12. Jeff says:

    No.  No pardon of Cheney.

    Every rotten act by a Republican administration, from Watergate, to the October Surprise, to Iran-Contra, to the invasion of Iraq, to torture, has been given a pass, usually as a Presisdential pardon.   We may not be able to try Cheney et al, but there’s no fishing way we should pardon him.Report

  13. Mike says:

    I don’t think Cheney would accept a pardon.  I think he would just snarl and dare Holder to indict him.

    Besides, I don’t think the Obama administration wants to set up that sort of precedent.  Not after continuing renditions, holding an Al Qaeda prisoner aboard ship in violation of US law, and signing off on assassinations of American citizens.Report

    • James Hanley in reply to Mike says:

      I don’t think you can reject a presidential pardon.  Sure, you can say you don’t accept it, but it’s been given through explicit constitutional authority that has absolutely no constraints (except that it doesn’t apply to impeachments).  It’s not a gift that can be rejected–no matter how much Cheney snarled, as a matter of American law he would be pardoned.  If he went so far as to demand  a trial on the facts to prove his innocence, he wouldn’t be able to get one because he couldn’t be indicted for what he’s been pardoned for.

      That’s why it’s such a damned good idea. It’s like a symbolic bill of attainder.


      • Mike in reply to James Hanley says:

        I can’t imagine this happening.  Even if you’re correct and Cheney has no legal ability to refuse a pardon, issuing one would be this administration stating that the previous administration was criminal.

        Now, how would that play if next year a President Romney elects to pardon Obama and Holder, without bothering to even make the case they need one?

        I really don’t think we want to go down this room of just pardoning each administration of criminality “just in case.”  I realize that some people hate Cheney so much that they don’t care if they start a precedent that’s damaging to the republic.  However, I suspect cooler heads would prevail, which Is why I don’t believe the Obama administration would try to pull this.Report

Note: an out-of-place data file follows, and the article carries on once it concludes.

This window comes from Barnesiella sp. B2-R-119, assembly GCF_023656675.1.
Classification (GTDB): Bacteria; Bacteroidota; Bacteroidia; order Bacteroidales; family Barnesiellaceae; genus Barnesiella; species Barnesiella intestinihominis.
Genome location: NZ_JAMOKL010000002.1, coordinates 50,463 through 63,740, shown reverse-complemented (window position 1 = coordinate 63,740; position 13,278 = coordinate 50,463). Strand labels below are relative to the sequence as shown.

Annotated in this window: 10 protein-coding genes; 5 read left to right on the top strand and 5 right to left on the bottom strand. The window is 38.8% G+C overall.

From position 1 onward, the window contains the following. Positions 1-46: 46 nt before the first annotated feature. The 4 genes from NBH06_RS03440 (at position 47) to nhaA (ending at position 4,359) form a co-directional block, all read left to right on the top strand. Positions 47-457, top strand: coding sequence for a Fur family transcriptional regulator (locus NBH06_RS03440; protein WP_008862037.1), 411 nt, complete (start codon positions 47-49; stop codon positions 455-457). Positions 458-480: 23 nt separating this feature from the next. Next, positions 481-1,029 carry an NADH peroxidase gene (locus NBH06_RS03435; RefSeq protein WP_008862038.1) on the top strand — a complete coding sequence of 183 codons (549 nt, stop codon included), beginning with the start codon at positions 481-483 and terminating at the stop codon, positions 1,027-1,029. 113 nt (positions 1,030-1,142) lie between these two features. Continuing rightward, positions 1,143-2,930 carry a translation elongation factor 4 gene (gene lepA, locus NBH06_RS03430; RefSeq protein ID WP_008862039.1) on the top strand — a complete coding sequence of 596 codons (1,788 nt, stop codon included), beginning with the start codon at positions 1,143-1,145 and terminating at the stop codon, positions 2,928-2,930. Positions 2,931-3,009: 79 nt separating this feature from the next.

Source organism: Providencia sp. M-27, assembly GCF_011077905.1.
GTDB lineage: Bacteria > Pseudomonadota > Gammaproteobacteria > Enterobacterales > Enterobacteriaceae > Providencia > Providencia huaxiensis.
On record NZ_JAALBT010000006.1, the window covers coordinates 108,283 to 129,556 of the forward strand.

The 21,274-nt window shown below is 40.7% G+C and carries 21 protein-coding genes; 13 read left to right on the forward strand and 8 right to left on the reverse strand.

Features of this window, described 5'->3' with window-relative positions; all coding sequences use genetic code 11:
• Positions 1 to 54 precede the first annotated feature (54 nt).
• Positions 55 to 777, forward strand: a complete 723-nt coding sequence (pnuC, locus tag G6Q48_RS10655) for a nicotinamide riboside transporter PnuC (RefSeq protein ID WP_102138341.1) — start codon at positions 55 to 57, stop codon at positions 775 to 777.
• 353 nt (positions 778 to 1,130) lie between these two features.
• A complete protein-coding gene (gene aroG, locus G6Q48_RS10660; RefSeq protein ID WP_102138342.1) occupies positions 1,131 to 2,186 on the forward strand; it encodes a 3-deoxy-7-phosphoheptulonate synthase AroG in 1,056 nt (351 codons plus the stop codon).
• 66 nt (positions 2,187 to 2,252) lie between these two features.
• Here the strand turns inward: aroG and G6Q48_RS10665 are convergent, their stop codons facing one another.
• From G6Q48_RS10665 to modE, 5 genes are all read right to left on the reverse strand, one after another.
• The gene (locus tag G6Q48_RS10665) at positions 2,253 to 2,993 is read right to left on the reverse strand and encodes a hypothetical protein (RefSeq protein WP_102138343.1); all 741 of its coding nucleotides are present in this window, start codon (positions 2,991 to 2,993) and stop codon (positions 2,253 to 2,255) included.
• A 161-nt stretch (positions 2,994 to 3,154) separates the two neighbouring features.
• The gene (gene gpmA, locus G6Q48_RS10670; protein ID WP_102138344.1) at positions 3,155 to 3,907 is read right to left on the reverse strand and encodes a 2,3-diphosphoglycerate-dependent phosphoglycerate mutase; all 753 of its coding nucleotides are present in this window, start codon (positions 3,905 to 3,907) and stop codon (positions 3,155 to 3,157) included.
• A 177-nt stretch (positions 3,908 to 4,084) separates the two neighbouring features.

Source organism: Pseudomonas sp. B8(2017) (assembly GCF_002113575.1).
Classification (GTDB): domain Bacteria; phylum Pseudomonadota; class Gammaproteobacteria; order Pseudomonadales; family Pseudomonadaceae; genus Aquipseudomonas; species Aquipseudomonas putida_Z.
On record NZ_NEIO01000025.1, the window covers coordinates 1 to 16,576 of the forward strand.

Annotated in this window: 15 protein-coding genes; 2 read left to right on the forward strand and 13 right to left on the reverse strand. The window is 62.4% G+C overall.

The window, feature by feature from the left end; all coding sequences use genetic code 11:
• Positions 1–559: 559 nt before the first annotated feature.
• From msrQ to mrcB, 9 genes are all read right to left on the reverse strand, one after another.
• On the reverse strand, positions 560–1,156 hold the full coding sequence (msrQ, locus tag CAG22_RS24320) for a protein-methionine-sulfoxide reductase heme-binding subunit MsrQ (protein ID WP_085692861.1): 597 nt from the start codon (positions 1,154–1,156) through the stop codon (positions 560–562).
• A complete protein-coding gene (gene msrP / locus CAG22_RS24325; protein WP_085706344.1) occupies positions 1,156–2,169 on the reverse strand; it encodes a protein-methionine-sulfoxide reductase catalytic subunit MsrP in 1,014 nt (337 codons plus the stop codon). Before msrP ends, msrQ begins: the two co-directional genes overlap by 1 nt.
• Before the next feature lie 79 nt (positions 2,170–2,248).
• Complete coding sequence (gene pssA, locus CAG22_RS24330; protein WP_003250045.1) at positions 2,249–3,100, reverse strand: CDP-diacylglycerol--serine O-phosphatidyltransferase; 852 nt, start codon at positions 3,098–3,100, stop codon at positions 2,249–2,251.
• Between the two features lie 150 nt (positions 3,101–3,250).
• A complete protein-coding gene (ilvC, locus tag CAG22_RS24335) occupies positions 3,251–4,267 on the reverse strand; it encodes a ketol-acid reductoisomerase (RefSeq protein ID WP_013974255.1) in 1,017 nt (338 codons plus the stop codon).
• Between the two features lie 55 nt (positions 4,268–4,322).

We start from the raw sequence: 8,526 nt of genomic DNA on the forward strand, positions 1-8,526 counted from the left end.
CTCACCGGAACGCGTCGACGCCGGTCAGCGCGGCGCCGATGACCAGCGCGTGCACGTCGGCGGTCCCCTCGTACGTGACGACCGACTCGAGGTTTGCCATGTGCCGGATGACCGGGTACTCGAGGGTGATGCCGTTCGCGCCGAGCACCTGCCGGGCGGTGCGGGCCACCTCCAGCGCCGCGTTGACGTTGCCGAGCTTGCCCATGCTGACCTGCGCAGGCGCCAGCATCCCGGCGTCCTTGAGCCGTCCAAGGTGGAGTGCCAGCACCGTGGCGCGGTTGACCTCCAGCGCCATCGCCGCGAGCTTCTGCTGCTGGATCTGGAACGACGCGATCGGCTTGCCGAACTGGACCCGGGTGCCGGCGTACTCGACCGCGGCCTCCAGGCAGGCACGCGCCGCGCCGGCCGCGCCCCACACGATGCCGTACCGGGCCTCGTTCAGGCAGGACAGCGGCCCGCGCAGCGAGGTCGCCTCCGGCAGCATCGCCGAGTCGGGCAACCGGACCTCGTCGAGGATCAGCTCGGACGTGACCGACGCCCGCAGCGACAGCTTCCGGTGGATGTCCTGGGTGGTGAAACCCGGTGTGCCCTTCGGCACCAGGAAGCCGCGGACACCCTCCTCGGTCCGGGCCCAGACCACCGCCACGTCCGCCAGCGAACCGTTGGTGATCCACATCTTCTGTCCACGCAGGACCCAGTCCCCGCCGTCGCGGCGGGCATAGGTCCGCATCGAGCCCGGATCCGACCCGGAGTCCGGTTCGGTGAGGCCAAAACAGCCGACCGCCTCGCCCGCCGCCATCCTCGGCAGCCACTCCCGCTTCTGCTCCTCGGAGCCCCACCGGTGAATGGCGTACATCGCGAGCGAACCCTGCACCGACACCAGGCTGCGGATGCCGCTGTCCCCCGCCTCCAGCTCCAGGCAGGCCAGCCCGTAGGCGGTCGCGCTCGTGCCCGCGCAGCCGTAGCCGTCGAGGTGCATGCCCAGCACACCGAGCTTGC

14. Michael Drew says:

    There were certainly liberals who suggested this option much closer to when Obama actually took office.  It’s not ideal for most of them, but I think most of them would take it over no official action at all.  Of course, no official action is what is going to occur.

    I do agree with Mike that the precedent wouldn’t be great.  But it’s maybe marginally less bad than that there just be lawbreaking and no accounting for it at all.Report

  15. Liberty60 says:

    A pardon would be a stunt, nothing more.

    While it seems tha Cheny will escape the noose, maybe the most effective punishment is simply publicly damning him, over and over as the man who authorized torture. Note that no one seems to be saying it isn’t torture as commonly defined; nowadays contemporary defenders of Cheney have to resort to contorted legalistic appeals (it was not TECHNICALLY torture, as defined by hoopetydoopteylawschooljargonsassafras).

    Notice also that Bush/Cheney have been flushed down the memory hole of conservatism; any mention of their names gets a nervous- “why you bringin’ them up? That was like, oh, God, 3 whole years ago! But we should really talk about Stalin….”

    Which in most people’s eyes is as lame as it sounds.

    So in time Bush and Cheney will be like Nixon, or J Edgar Hoover- mocked and ridiculed and parodied, even by generations unfamiliar with them firsthand.

    Which I would call  a win, if even a faint one, for justice.Report

  16. Kolohe says:

    “[Manning] appears to be a confused individual ”

    It’s weird when all the Manning defenders bring out the ‘He’s gay’ defense.   Spits in the eye of all those who served honorably before DADT was repealed, those that have come out since it’s repeal, even those that came out (and were fired for it) before its repeal.

    “including incidents that he witnessed directly in Iraq.”

    Like, personally witnessed?  I doubt it, he was a fobbit, like just about everyone else in his MOS. (NTTAWWT)  He ‘directly’ witnessed them on his computer.  Like literallyjoebiden over 1 million other people also were able to, and who decided not to do the ‘whistle blowing’.  In quotes because it would be one thing if Manning just released the “Collateral Murder” video, but he (allegedly) went further than that.  He (allegedly) disseminated several entire databases, not just any (allegedly) ‘man, this malfeasance needs to be exposed’ part.


    • Mike in reply to Kolohe says:

      That’s what I don’t understand about the left defense of Manning.  He wasn’t a whistle blower.  The quantity of information he released was too large that he could have even read it all.  He was just getting back at the Army for whatever real or imagined slights he thinks he experienced.Report